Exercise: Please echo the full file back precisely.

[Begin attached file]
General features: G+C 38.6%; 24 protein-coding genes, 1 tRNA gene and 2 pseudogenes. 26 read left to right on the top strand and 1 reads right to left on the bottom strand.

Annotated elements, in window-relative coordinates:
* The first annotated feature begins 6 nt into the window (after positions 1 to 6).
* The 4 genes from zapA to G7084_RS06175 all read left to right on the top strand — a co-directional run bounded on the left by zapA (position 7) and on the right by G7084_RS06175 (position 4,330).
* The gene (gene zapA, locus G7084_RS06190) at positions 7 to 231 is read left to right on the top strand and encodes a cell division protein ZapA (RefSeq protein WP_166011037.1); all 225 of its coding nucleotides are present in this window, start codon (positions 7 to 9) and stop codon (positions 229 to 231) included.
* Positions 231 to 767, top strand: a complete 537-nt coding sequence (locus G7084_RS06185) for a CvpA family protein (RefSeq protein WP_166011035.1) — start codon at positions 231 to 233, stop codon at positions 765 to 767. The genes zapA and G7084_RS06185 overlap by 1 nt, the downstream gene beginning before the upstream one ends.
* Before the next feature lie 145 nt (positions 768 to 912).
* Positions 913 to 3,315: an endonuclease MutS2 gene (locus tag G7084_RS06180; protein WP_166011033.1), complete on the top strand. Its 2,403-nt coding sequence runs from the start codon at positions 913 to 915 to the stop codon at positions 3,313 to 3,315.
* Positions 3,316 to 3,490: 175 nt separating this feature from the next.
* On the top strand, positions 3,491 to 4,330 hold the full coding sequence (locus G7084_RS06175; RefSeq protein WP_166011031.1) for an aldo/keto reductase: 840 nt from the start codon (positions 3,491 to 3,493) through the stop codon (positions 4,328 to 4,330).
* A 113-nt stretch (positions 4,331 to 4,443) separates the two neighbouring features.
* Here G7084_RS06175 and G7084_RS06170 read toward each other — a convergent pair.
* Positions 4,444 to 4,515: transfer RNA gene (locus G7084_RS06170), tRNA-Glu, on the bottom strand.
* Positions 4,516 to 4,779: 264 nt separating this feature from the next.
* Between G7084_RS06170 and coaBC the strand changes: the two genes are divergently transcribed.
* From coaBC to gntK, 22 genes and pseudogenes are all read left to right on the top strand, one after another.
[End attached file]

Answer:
General features: G+C 38.6%; 24 protein-coding genes, 1 tRNA gene and 2 pseudogenes. 26 read left to right on the top strand and 1 reads right to left on the bottom strand.

Annotated elements, in window-relative coordinates:
* The first annotated feature begins 6 nt into the window (after positions 1 to 6).
* The 4 genes from zapA to G7084_RS06175 all read left to right on the top strand — a co-directional run bounded on the left by zapA (position 7) and on the right by G7084_RS06175 (position 4,330).
* The gene (gene zapA, locus G7084_RS06190) at positions 7 to 231 is read left to right on the top strand and encodes a cell division protein ZapA (RefSeq protein WP_166011037.1); all 225 of its coding nucleotides are present in this window, start codon (positions 7 to 9) and stop codon (positions 229 to 231) included.
* Positions 231 to 767, top strand: a complete 537-nt coding sequence (locus G7084_RS06185) for a CvpA family protein (RefSeq protein WP_166011035.1) — start codon at positions 231 to 233, stop codon at positions 765 to 767. The genes zapA and G7084_RS06185 overlap by 1 nt, the downstream gene beginning before the upstream one ends.
* Before the next feature lie 145 nt (positions 768 to 912).
* Positions 913 to 3,315: an endonuclease MutS2 gene (locus tag G7084_RS06180; protein WP_166011033.1), complete on the top strand. Its 2,403-nt coding sequence runs from the start codon at positions 913 to 915 to the stop codon at positions 3,313 to 3,315.
* Positions 3,316 to 3,490: 175 nt separating this feature from the next.
* On the top strand, positions 3,491 to 4,330 hold the full coding sequence (locus G7084_RS06175; RefSeq protein WP_166011031.1) for an aldo/keto reductase: 840 nt from the start codon (positions 3,491 to 3,493) through the stop codon (positions 4,328 to 4,330).
* A 113-nt stretch (positions 4,331 to 4,443) separates the two neighbouring features.
* Here G7084_RS06175 and G7084_RS06170 read toward each other — a convergent pair.
* Positions 4,444 to 4,515: transfer RNA gene (locus G7084_RS06170), tRNA-Glu, on the bottom strand.
* Positions 4,516 to 4,779: 264 nt separating this feature from the next.
* Between G7084_RS06170 and coaBC the strand changes: the two genes are divergently transcribed.
* From coaBC to gntK, 22 genes and pseudogenes are all read left to right on the top strand, one after another.